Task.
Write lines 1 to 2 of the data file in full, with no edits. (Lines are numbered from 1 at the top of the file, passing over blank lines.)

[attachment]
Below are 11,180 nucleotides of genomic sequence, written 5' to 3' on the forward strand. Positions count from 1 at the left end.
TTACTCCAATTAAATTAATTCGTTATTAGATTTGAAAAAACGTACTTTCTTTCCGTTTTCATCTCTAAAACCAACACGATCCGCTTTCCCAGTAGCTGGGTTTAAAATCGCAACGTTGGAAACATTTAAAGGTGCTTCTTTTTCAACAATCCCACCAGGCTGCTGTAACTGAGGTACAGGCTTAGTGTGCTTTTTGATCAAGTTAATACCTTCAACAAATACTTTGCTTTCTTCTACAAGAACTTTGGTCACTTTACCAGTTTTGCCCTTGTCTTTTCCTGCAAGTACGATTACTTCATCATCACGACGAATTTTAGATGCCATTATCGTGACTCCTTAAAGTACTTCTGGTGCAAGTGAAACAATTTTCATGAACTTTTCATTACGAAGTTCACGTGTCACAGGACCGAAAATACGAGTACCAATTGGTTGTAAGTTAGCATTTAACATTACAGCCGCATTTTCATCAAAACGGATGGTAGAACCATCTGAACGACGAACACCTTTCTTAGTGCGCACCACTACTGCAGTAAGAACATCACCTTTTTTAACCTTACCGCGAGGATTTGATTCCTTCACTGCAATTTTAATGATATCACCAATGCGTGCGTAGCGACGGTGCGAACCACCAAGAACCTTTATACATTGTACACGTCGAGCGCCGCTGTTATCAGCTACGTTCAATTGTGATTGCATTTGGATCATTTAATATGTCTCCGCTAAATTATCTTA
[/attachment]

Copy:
Below are 11,180 nucleotides of genomic sequence, written 5' to 3' on the forward strand. Positions count from 1 at the left end.
TTACTCCAATTAAATTAATTCGTTATTAGATTTGAAAAAACGTACTTTCTTTCCGTTTTCATCTCTAAAACCAACACGATCCGCTTTCCCAGTAGCTGGGTTTAAAATCGCAACGTTGGAAACATTTAAAGGTGCTTCTTTTTCAACAATCCCACCAGGCTGCTGTAACTGAGGTACAGGCTTAGTGTGCTTTTTGATCAAGTTAATACCTTCAACAAATACTTTGCTTTCTTCTACAAGAACTTTGGTCACTTTACCAGTTTTGCCCTTGTCTTTTCCTGCAAGTACGATTACTTCATCATCACGACGAATTTTAGATGCCATTATCGTGACTCCTTAAAGTACTTCTGGTGCAAGTGAAACAATTTTCATGAACTTTTCATTACGAAGTTCACGTGTCACAGGACCGAAAATACGAGTACCAATTGGTTGTAAGTTAGCATTTAACATTACAGCCGCATTTTCATCAAAACGGATGGTAGAACCATCTGAACGACGAACACCTTTCTTAGTGCGCACCACTACTGCAGTAAGAACATCACCTTTTTTAACCTTACCGCGAGGATTTGATTCCTTCACTGCAATTTTAATGATATCACCAATGCGTGCGTAGCGACGGTGCGAACCACCAAGAACCTTTATACATTGTACACGTCGAGCGCCGCTGTTATCAGCTACGTTCAATTGTGATTGCATTTGGATCATTTAATATGTCTCCGCTAAATTATCTTA